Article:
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Truth is, sentencing reform isn't simple

Mobile Press Register
July 6, 2011

Over the next year, Alabama will try to establish clearer rules for how long criminals must stay behind bars. If it succeeds in enacting a “truth-in-sentencing” law, it would be one of many states to do so in an effort to get tough on crime.

But the Alabama Legislature, when it takes up proposals next spring, will need to consider all the ramifications of injecting certainty into the sentencing process. In a state where prisons are nearing twice their capacity, a truth-in-sentencing law could pack the prisons even more.

Stricter sentencing, though usually popular, will almost certainly force a tradeoff between spending more on prisons and releasing some inmates early. Considering Alabama’s budget constraints, the first option is not really feasible.

The Alabama Sentencing Commission — a panel of judges, lawyers and corrections officials — is charged with crafting a model for legislators to consider.

Fortunately, the commission’s chairman, retired Circuit Judge Joseph Colquitt, understands the complexities of enforcing stricter sentences. He predicts that the commission will lay out a model that will have been examined from all angles, and one that includes several proposals to address concerns by citizens, law enforcement, the courts and the Corrections Department.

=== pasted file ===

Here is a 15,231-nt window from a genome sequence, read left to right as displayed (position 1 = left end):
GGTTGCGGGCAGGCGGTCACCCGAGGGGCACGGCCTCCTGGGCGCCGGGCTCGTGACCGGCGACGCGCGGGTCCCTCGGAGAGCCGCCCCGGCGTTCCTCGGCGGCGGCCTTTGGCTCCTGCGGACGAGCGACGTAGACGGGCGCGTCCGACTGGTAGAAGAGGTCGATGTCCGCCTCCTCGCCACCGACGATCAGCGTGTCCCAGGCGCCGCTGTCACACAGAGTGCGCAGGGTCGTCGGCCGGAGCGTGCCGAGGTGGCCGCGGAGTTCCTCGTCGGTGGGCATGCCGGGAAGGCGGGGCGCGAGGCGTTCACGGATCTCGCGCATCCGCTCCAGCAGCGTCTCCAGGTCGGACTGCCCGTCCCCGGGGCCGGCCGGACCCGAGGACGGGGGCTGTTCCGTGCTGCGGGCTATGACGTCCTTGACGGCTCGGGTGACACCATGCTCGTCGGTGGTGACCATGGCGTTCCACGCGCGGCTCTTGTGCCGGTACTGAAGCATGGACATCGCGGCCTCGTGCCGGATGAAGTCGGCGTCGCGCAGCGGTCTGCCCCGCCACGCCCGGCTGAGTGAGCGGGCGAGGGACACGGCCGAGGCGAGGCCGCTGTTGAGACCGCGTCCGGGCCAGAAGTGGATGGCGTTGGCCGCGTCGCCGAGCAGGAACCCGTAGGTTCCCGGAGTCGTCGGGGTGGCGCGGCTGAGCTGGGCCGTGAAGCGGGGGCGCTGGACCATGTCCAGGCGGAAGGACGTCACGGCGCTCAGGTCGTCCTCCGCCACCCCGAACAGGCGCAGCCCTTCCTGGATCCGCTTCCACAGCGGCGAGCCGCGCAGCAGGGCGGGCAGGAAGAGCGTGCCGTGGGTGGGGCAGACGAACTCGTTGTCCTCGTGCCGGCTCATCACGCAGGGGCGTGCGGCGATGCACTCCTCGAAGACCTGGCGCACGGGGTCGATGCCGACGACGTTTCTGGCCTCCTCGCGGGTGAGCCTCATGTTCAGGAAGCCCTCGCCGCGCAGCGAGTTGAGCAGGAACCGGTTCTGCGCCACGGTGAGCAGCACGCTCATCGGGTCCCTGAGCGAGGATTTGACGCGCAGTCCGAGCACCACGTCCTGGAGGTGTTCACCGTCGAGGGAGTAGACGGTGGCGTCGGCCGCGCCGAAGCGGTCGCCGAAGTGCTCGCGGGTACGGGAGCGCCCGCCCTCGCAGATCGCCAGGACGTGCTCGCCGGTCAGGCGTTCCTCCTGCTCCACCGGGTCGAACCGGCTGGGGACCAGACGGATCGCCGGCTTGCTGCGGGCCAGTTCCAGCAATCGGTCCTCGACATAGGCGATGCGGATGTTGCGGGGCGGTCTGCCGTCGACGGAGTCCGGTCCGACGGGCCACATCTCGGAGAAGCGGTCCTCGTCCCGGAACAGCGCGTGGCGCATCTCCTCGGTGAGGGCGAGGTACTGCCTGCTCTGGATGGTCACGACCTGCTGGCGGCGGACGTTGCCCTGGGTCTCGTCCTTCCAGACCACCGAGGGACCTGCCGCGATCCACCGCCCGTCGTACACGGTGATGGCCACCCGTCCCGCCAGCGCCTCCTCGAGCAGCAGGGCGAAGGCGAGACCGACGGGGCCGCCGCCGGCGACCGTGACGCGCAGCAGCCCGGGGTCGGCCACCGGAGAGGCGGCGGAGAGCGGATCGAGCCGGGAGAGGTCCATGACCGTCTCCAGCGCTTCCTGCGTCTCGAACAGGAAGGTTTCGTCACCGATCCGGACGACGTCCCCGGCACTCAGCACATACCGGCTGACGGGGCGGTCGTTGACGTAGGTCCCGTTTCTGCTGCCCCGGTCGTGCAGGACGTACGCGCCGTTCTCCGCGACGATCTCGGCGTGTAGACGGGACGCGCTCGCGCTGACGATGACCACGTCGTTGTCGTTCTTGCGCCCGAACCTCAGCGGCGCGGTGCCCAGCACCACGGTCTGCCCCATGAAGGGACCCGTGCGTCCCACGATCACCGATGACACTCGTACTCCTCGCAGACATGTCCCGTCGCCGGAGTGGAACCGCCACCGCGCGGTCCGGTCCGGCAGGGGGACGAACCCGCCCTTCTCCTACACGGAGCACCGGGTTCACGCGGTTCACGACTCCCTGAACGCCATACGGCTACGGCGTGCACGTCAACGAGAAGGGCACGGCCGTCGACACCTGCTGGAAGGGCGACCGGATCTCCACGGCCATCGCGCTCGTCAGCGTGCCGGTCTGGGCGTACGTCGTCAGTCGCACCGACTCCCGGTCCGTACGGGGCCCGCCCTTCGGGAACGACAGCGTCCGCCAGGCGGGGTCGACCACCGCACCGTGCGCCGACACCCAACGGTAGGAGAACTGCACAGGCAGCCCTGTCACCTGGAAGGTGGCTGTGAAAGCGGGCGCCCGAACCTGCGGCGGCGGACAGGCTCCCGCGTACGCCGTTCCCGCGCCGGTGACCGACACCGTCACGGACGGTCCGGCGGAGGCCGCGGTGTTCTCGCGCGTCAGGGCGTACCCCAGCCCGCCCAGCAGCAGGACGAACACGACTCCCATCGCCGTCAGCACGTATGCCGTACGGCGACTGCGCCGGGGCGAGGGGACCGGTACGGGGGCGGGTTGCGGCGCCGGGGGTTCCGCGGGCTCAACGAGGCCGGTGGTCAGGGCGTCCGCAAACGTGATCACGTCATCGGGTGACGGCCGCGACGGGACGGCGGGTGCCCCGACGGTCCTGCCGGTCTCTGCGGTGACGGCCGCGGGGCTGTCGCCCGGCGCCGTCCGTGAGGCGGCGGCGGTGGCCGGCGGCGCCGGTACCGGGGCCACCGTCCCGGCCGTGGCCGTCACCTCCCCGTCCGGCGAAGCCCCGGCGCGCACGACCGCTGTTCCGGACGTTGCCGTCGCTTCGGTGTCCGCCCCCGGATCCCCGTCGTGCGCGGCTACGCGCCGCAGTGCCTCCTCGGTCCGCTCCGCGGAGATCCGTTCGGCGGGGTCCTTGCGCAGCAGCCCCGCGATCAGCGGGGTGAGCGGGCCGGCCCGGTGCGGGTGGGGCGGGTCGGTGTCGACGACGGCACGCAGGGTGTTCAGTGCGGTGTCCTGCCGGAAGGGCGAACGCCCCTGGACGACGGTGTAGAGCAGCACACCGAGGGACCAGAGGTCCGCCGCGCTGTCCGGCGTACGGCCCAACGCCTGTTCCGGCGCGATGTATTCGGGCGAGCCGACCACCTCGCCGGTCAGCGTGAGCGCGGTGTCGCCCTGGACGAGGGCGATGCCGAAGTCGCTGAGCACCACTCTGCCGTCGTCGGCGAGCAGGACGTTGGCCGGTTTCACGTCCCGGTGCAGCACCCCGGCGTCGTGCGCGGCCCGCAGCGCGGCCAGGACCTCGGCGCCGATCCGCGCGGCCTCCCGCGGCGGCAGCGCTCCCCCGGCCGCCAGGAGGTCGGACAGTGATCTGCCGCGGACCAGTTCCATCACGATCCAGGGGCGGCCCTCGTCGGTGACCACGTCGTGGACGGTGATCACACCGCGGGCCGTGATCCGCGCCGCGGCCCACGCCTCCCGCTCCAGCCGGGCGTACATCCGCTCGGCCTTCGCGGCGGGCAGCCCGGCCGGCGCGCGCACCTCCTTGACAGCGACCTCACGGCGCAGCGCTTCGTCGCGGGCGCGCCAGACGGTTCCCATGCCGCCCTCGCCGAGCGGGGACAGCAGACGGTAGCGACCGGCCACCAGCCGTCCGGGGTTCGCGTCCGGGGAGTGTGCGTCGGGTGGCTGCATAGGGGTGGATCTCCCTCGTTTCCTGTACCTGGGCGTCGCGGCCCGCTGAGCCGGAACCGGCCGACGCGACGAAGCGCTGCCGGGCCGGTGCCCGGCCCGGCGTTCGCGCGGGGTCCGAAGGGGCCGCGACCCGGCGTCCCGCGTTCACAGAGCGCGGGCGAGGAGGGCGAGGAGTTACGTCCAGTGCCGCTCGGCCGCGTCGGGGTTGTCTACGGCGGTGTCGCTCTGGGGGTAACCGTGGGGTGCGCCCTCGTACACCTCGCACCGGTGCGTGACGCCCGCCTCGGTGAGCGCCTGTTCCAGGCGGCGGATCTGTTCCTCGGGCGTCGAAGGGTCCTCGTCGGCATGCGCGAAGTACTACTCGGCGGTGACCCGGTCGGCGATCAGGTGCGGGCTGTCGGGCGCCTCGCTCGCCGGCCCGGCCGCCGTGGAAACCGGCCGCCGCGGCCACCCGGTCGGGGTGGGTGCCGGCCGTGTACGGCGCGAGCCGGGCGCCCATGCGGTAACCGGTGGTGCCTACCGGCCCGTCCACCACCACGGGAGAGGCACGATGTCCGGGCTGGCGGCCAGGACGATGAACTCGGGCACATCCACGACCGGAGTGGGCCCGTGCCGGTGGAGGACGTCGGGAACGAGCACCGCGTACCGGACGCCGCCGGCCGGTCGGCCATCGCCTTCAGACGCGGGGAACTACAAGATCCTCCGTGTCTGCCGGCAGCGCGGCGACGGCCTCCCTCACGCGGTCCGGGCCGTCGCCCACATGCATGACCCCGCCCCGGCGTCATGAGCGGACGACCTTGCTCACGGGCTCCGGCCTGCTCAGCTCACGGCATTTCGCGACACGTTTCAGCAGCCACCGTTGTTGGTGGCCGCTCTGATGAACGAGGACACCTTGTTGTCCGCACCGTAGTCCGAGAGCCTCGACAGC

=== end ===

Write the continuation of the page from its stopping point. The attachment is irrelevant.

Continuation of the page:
Indeed, other states have enacted truth-in-sentencing laws, only to overturn them later. Mississippi, for instance, approved one of the nation’s toughest such laws in 1995 — requiring all felons to serve 85 percent of their sentences — but quietly amended it in 2008 after seeing its catastrophic effects on the penal system. Now, Mississippi allows drug-possession offenders to become eligible for parole after serving 25 percent of their sentences.

Alabama needs to consider its proposals thoroughly so as not to make the same mistake.

One responsible plan to allow nonviolent felony offenders to be released early has been suggested by the Alabama Public Safety and Sentencing Coalition and Chief Justice Sue Bell Cobb, who is retiring.

Chief Justice Cobb argues for implementing “supervised re-entry” programs that would release offenders a little early — but under a supervised program that prevents them from returning to a life of crime.

Public safety is sure to be uppermost in the minds of legislators as they debate truth-in-sentencing next year. But they’ll need to be realistic and consider the consequences of being tough on crime — or the state will pay a high price later.

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